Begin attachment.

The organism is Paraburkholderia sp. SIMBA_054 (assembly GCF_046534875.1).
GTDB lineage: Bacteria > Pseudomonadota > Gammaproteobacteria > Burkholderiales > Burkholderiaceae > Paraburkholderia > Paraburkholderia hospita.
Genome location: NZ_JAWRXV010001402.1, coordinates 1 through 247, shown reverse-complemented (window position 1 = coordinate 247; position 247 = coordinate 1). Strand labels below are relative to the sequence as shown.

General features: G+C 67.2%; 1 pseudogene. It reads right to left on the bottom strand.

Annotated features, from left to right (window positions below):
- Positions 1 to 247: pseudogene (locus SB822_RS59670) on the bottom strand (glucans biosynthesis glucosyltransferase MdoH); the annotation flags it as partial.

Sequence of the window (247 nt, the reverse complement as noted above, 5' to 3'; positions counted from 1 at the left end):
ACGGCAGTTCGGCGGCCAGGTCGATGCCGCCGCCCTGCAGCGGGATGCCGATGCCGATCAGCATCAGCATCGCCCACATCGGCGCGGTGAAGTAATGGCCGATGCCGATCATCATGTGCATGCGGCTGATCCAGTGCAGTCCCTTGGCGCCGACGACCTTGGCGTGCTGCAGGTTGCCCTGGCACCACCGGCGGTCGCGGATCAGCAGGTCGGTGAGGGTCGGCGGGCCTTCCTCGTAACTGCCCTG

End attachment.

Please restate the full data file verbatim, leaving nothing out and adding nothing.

The organism is Paraburkholderia sp. SIMBA_054 (assembly GCF_046534875.1).
GTDB lineage: Bacteria > Pseudomonadota > Gammaproteobacteria > Burkholderiales > Burkholderiaceae > Paraburkholderia > Paraburkholderia hospita.
Genome location: NZ_JAWRXV010001402.1, coordinates 1 through 247, shown reverse-complemented (window position 1 = coordinate 247; position 247 = coordinate 1). Strand labels below are relative to the sequence as shown.

General features: G+C 67.2%; 1 pseudogene. It reads right to left on the bottom strand.

Annotated features, from left to right (window positions below):
- Positions 1 to 247: pseudogene (locus SB822_RS59670) on the bottom strand (glucans biosynthesis glucosyltransferase MdoH); the annotation flags it as partial.

Sequence of the window (247 nt, the reverse complement as noted above, 5' to 3'; positions counted from 1 at the left end):
ACGGCAGTTCGGCGGCCAGGTCGATGCCGCCGCCCTGCAGCGGGATGCCGATGCCGATCAGCATCAGCATCGCCCACATCGGCGCGGTGAAGTAATGGCCGATGCCGATCATCATGTGCATGCGGCTGATCCAGTGCAGTCCCTTGGCGCCGACGACCTTGGCGTGCTGCAGGTTGCCCTGGCACCACCGGCGGTCGCGGATCAGCAGGTCGGTGAGGGTCGGCGGGCCTTCCTCGTAACTGCCCTG